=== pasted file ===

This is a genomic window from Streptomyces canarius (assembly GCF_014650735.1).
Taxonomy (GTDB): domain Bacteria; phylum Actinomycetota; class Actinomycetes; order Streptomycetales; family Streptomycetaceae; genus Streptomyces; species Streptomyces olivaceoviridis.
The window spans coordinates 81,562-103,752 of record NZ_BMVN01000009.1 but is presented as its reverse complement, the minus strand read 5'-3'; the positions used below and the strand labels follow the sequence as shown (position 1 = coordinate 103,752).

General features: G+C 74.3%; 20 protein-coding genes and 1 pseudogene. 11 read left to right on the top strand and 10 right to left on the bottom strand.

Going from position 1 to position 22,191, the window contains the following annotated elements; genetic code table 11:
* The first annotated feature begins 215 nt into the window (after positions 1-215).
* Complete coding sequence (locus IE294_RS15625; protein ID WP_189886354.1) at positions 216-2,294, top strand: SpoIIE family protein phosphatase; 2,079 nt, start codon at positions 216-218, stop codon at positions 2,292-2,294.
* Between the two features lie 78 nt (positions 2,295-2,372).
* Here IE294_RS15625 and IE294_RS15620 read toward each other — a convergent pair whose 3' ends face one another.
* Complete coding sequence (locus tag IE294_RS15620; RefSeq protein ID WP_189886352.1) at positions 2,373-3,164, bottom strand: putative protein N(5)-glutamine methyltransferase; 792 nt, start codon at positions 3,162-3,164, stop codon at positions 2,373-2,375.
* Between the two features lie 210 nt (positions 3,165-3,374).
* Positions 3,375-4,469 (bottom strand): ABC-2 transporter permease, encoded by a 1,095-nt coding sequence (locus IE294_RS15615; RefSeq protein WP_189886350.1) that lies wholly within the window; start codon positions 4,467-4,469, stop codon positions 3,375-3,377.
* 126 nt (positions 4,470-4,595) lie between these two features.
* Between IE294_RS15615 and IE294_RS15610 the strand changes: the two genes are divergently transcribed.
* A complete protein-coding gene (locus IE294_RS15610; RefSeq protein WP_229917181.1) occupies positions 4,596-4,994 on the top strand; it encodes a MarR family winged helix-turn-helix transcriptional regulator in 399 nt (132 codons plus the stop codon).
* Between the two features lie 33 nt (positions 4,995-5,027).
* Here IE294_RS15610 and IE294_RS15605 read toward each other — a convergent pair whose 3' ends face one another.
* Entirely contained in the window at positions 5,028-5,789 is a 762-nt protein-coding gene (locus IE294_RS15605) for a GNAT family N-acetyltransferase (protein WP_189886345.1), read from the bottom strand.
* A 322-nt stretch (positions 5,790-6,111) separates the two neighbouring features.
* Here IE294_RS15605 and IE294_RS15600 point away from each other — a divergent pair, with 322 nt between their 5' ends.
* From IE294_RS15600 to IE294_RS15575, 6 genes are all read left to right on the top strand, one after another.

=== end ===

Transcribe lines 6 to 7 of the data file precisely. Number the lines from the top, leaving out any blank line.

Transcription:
* The first annotated feature begins 215 nt into the window (after positions 1-215).
* Complete coding sequence (locus IE294_RS15625; protein ID WP_189886354.1) at positions 216-2,294, top strand: SpoIIE family protein phosphatase; 2,079 nt, start codon at positions 216-218, stop codon at positions 2,292-2,294.